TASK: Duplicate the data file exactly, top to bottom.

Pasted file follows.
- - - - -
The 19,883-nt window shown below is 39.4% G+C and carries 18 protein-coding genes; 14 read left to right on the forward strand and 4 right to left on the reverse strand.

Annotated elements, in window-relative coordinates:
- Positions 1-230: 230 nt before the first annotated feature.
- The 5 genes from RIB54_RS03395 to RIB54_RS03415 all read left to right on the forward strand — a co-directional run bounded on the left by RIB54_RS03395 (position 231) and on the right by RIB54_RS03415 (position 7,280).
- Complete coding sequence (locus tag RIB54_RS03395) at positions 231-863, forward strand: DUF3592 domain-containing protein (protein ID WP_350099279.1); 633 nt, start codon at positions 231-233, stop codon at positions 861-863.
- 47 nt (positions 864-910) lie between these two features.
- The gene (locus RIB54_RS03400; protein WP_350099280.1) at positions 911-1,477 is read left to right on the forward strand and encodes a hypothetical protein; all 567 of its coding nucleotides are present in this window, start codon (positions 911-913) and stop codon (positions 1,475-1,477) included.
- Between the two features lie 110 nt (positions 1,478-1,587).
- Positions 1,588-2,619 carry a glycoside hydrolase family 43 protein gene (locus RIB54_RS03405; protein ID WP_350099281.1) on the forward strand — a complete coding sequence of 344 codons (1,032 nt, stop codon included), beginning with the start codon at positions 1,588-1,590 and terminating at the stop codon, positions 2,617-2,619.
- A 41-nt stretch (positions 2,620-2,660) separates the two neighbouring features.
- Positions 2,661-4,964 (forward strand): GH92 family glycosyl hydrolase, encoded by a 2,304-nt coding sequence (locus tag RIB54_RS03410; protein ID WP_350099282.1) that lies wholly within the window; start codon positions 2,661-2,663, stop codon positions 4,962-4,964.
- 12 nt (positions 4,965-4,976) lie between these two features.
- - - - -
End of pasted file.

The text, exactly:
The 19,883-nt window shown below is 39.4% G+C and carries 18 protein-coding genes; 14 read left to right on the forward strand and 4 right to left on the reverse strand.

Annotated elements, in window-relative coordinates:
- Positions 1-230: 230 nt before the first annotated feature.
- The 5 genes from RIB54_RS03395 to RIB54_RS03415 all read left to right on the forward strand — a co-directional run bounded on the left by RIB54_RS03395 (position 231) and on the right by RIB54_RS03415 (position 7,280).
- Complete coding sequence (locus tag RIB54_RS03395) at positions 231-863, forward strand: DUF3592 domain-containing protein (protein ID WP_350099279.1); 633 nt, start codon at positions 231-233, stop codon at positions 861-863.
- 47 nt (positions 864-910) lie between these two features.
- The gene (locus RIB54_RS03400; protein WP_350099280.1) at positions 911-1,477 is read left to right on the forward strand and encodes a hypothetical protein; all 567 of its coding nucleotides are present in this window, start codon (positions 911-913) and stop codon (positions 1,475-1,477) included.
- Between the two features lie 110 nt (positions 1,478-1,587).
- Positions 1,588-2,619 carry a glycoside hydrolase family 43 protein gene (locus RIB54_RS03405; protein ID WP_350099281.1) on the forward strand — a complete coding sequence of 344 codons (1,032 nt, stop codon included), beginning with the start codon at positions 1,588-1,590 and terminating at the stop codon, positions 2,617-2,619.
- A 41-nt stretch (positions 2,620-2,660) separates the two neighbouring features.
- Positions 2,661-4,964 (forward strand): GH92 family glycosyl hydrolase, encoded by a 2,304-nt coding sequence (locus tag RIB54_RS03410; protein ID WP_350099282.1) that lies wholly within the window; start codon positions 2,661-2,663, stop codon positions 4,962-4,964.
- 12 nt (positions 4,965-4,976) lie between these two features.